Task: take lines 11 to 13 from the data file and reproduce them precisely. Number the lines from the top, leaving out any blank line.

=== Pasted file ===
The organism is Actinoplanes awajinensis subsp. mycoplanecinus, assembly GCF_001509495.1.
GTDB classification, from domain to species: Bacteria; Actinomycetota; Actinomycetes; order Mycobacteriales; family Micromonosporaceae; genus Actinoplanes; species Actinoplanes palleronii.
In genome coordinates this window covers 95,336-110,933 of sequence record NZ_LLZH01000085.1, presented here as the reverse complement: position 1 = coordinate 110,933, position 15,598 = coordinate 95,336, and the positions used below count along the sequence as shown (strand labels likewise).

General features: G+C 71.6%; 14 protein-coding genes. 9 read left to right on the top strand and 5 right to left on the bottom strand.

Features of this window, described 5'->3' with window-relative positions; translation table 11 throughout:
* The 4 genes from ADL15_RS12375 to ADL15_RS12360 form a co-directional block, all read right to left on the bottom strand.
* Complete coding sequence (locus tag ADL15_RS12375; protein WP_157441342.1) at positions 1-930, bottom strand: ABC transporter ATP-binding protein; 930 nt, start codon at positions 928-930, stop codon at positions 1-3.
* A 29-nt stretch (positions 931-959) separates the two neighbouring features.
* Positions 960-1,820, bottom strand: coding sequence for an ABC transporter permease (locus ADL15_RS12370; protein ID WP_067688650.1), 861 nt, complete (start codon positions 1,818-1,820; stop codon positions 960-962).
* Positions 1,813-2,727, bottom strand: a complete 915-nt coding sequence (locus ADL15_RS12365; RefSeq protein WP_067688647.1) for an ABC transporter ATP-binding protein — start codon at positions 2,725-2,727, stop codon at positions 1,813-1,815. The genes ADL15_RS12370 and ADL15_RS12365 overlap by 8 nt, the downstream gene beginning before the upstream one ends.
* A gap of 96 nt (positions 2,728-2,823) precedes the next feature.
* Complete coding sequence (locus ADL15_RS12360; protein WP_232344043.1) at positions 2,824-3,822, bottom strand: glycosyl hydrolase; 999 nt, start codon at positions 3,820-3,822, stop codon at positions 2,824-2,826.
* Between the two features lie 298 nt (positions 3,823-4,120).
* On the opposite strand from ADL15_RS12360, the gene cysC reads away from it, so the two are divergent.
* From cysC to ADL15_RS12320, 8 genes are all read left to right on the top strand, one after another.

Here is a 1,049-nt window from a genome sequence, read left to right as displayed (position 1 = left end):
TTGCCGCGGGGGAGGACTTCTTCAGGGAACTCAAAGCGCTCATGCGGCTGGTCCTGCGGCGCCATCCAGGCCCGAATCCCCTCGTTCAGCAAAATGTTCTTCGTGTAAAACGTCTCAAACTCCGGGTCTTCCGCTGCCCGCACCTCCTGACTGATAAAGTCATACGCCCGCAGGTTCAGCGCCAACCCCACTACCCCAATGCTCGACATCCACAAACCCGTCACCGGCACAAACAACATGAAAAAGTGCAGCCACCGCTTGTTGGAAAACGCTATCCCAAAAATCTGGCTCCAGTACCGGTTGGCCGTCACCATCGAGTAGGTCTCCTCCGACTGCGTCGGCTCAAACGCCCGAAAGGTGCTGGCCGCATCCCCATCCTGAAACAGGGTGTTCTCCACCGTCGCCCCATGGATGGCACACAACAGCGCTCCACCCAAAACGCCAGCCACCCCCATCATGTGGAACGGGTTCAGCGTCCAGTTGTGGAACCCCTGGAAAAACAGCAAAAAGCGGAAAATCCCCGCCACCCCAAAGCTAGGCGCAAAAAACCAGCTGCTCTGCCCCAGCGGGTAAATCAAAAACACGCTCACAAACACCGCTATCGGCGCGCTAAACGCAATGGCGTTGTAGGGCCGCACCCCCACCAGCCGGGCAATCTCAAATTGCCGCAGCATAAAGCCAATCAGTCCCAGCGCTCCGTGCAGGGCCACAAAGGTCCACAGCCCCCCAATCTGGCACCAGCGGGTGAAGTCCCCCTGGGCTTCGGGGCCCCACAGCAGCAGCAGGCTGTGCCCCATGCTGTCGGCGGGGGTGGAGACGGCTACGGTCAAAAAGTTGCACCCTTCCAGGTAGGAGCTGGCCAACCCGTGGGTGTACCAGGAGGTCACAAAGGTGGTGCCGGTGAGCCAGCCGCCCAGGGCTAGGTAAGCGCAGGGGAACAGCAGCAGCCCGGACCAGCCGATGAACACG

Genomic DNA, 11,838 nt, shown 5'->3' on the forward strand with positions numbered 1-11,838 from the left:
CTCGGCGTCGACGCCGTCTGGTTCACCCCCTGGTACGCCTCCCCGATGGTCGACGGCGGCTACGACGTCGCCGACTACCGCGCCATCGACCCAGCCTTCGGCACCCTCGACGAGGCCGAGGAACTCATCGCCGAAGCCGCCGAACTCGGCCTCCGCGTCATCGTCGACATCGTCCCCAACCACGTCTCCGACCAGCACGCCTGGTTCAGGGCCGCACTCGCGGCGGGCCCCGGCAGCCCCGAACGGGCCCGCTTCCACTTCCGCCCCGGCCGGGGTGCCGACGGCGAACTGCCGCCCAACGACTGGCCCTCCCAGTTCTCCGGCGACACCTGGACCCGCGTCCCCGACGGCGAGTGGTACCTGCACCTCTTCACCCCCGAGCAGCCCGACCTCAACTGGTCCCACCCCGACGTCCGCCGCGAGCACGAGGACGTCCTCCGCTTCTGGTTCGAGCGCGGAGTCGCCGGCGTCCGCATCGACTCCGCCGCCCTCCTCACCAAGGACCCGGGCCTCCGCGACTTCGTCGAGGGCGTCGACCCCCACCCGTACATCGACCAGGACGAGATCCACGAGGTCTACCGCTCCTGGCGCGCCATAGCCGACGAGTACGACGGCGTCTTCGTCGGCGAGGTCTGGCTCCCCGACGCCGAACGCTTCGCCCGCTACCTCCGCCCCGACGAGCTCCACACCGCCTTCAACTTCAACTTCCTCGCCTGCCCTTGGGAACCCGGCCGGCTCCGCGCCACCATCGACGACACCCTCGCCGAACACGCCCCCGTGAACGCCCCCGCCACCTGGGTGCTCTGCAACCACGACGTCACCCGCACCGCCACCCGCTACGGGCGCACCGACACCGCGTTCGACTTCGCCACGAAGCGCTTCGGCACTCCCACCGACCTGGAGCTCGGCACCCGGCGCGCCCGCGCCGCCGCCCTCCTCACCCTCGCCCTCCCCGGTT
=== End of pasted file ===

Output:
* A gap of 96 nt (positions 2,728-2,823) precedes the next feature.
* Complete coding sequence (locus ADL15_RS12360; protein WP_232344043.1) at positions 2,824-3,822, bottom strand: glycosyl hydrolase; 999 nt, start codon at positions 3,820-3,822, stop codon at positions 2,824-2,826.
* Between the two features lie 298 nt (positions 3,823-4,120).